The new FitLinxx equipment at the high school replaced some aging, outdated equipment and has been popular with both students and staff, said McNally. The computerized equipment tracks the workout routine of each user, giving real-time feedback.
AHS also will see two new challenges added to its outdoor ropes course, which every student uses during a required Project Adventure course meant to teach problem-solving, leadership and teamwork, said McNally.
"One of the beauties of our physical education program is that it already has a reputation for being different," he said. "This is allowing us to do even more."
Professional development for physical education teachers has been "beefed up," said McNally, with one teacher attending a national physical education convention and another to go to a convention on challenge courses, like the one at AHS.
Also, all Andover physical education teachers will attend the state physical education conference in November 2010, thanks to grant funding. In the future, McNally said grant money could fund heart-rate monitors and pedometers for all 10 Andover schools, plus additional yoga and contemporary dance classes at AHS.
The grant allows for programs and equipment, such as the possible purchase of snowshoes for outdoor hikes, that reach out to students who may not be totally comfortable in a traditional gym class, said McNally.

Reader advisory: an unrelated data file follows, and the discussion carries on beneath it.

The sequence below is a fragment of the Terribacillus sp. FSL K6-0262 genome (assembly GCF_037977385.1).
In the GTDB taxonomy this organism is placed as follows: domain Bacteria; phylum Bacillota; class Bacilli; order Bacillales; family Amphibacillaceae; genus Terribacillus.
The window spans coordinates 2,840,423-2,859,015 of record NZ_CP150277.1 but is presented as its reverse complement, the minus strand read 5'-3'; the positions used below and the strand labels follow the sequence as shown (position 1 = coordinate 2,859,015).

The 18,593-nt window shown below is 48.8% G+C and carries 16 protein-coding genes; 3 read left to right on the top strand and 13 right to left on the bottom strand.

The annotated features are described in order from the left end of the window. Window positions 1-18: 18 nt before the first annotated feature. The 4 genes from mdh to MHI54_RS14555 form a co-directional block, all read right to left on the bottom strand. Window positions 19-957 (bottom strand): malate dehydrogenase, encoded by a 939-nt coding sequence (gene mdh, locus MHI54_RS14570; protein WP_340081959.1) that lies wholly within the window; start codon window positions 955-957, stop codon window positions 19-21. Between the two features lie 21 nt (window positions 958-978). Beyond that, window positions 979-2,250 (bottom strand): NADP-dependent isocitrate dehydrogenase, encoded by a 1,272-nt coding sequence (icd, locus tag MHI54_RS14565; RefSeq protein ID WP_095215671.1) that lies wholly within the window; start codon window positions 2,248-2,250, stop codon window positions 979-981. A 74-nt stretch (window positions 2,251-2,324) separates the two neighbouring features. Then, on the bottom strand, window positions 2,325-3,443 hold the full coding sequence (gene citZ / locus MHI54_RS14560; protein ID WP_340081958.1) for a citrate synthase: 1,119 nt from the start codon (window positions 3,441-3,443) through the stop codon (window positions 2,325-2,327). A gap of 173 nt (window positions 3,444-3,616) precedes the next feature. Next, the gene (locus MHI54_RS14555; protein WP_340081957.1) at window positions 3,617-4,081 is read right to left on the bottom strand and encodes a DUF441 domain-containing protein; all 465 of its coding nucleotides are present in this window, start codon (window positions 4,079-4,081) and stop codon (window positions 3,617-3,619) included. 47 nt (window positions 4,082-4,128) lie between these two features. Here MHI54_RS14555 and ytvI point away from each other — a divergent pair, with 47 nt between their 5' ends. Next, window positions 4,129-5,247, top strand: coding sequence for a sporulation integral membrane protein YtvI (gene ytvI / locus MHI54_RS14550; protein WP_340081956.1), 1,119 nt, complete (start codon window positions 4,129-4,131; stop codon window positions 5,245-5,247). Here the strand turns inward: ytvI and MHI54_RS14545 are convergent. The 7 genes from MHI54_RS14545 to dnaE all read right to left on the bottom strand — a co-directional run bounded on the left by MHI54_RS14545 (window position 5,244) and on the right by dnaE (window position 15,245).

Here is how Andover schools are using the money they received in a federal grant:
FitLinxx System for Andover High School (and associated costs): $63,801
Installation of two new elements for the Project Challenge ropes course: $5,356
West Middle School Fitness Center (equipment and room prep work): $24,775
Treadmills for Andover High School: $6,540
Middle School Special Needs Swim Program: $4,891
Elementary Learn to Swim Program (after school): $11,825
1.0 FTE Elementary PE to target motor development K,1,2: $50,000
0.1 FTE High School Yoga Teacher: $7,324
Intramural Programs (In each school and in conjunction with Andover Youth Services): $14,000
Professional Development for Teachers (including national, state and local conferences, workshops, etc.): $12,000
Source: Brian McNally, K-12 Program Coordinator for Health and Physical Education for Andover Public Schools
Editorial: Physical education earns gold medal for innovation